Author Topic: PTSD?  (Read 1388 times)

alemja

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PTSD?
« on: July 12, 2016, 10:18:03 AM »
I was wondering if what I am experiencing is some kind of ptsd?

My dh had bipolar 1 and the time before he died was very dramatic and traumatic, chaos, psych wards, police, etc, etc. I was the one who found him when he hung himself, I cut him down and tried to resuscitate him.

It was three years ago last month but I still dream of him most nights, sadly almost all of the dreams are bad, scary and full of confusion. There is almost always him or someone else experiencing some kind of psychotic or depressive episode and I am the one trying to help them.

I had no feelings of anger towards my husband, he was genuinely ill, to see someone become lost inside their own mind is so so awful, I wouldn't wish it in my worst enemy. I have moved forward, I was luckily enough to meet a widower and we live together with our children and we are happy. I just can't shake these dreams and the occasional flashbacks to finding dh, I saw a psychologist in the first year and have been on antidepressants for about a year now. My daily life is good, I am functioning fine, am hopefull about our future and all that, how do I handle the dreams and flashbacks or do I just have to live with them? Is it ptsd, can you treat it?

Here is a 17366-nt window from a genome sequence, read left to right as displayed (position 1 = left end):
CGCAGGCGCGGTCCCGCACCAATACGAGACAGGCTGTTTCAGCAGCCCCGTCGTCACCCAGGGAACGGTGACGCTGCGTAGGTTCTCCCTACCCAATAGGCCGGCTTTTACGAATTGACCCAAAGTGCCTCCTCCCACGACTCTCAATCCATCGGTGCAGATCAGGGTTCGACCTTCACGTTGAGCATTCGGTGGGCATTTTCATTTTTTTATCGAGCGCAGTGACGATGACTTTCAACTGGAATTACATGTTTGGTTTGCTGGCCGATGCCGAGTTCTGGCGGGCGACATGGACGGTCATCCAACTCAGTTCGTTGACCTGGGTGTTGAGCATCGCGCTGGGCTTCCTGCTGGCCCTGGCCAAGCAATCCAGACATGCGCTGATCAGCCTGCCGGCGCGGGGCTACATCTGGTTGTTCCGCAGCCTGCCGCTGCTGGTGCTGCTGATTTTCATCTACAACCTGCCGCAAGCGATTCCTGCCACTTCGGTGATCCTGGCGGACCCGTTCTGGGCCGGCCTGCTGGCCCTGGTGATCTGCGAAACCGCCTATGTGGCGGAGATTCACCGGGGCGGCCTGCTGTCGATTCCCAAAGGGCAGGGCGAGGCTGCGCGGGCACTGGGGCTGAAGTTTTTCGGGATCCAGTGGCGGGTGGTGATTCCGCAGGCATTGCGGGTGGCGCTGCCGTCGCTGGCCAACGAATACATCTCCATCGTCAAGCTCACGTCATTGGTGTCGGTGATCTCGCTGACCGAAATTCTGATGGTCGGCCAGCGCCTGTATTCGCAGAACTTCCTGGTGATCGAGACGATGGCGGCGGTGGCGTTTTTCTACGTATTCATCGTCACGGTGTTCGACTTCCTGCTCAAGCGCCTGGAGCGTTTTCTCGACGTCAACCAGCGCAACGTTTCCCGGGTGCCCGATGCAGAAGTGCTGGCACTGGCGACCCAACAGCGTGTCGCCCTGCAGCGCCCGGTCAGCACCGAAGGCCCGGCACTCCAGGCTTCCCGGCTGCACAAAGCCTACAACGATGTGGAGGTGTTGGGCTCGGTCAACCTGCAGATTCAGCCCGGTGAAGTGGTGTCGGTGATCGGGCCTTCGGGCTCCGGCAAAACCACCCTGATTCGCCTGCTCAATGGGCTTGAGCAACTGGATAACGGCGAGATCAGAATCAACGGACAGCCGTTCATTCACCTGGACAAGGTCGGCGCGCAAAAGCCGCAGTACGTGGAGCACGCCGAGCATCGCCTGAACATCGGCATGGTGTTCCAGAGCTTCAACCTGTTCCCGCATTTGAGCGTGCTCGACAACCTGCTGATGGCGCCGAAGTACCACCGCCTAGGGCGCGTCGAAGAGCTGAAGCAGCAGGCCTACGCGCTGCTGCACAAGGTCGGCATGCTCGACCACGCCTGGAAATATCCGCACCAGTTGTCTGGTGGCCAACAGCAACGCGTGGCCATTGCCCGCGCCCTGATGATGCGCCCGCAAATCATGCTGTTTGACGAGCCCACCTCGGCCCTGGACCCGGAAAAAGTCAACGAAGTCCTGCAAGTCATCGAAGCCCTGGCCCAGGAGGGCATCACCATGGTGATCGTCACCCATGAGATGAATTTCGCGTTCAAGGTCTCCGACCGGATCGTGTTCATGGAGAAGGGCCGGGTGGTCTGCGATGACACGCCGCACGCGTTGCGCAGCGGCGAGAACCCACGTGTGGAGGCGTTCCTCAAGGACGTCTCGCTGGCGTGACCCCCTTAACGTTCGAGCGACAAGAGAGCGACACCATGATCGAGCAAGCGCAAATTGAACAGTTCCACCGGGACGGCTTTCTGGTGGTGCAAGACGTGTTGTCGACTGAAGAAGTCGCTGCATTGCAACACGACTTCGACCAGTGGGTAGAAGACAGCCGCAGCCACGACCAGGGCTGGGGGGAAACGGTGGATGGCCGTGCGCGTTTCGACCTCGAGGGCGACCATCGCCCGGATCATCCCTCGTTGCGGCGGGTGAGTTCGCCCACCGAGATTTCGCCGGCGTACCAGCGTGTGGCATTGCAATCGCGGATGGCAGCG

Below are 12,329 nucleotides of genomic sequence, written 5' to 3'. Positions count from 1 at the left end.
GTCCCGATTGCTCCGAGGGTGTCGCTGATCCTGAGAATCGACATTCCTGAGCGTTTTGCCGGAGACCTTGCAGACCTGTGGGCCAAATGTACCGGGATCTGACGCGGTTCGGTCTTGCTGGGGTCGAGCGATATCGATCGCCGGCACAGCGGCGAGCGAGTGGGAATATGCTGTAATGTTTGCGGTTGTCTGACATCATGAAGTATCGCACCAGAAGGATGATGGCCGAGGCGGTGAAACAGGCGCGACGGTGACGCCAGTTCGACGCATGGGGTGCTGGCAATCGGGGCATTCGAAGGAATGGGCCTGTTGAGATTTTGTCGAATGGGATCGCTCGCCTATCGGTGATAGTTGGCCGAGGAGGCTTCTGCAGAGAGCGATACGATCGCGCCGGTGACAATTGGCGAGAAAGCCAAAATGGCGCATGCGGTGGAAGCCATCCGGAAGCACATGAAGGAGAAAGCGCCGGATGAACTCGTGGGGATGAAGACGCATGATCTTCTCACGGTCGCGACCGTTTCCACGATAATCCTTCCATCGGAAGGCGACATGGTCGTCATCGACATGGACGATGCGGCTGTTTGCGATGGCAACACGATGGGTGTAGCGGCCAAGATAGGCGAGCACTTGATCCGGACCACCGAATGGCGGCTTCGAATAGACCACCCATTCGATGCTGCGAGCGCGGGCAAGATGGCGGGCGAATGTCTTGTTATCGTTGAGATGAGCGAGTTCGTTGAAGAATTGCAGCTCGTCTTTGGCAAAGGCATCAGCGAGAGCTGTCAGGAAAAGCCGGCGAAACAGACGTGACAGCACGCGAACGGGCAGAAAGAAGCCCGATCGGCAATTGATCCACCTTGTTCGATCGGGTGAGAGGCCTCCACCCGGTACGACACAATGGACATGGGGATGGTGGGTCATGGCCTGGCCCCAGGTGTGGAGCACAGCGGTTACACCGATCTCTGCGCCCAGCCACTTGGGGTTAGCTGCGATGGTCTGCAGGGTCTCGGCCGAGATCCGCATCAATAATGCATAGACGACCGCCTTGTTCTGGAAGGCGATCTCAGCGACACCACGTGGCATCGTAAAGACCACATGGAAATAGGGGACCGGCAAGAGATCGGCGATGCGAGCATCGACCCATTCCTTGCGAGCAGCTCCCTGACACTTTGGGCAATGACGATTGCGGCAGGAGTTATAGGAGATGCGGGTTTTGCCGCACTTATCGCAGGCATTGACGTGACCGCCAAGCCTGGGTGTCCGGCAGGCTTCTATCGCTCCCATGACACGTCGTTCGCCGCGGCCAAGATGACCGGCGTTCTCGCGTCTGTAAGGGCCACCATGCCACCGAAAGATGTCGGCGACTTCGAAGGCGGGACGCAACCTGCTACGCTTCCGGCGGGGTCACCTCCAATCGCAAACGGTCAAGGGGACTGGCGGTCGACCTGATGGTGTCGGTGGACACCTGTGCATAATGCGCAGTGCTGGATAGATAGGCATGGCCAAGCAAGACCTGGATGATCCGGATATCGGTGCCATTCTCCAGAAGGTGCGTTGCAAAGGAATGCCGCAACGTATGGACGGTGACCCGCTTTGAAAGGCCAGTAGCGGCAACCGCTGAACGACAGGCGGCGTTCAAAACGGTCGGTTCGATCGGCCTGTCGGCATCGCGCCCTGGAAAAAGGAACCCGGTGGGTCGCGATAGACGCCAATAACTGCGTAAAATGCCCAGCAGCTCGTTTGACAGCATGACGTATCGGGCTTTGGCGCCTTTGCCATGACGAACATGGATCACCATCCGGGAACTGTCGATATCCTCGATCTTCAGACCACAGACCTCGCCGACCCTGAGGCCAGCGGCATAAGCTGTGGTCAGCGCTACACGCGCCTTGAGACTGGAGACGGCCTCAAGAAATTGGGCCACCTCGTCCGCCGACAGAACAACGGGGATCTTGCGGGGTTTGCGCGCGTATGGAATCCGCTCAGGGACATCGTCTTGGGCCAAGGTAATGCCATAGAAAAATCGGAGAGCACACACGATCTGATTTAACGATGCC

Mizpah

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Re: PTSD?
« Reply #1 on: July 12, 2016, 11:34:12 AM »
Certainly sounds like PTSD.  I think that talk therapy/psychotherapy is supposed to really help.  I definitely had some PTSD after DH's sudden death.  I was in therapy twice a week for 8 months, then once a week for a year more.  I credit therapy with a lot of my fairly healthy (IMHO) way of dealing with his death.  It sounds like not only his death, but the time leading up to it was extremely traumatic and heavy with responsibility for you, and it's coming out in anxiety dreams.  Therapy is awesome.  I love it.  I highly recommend going.  It may help you feel lighter.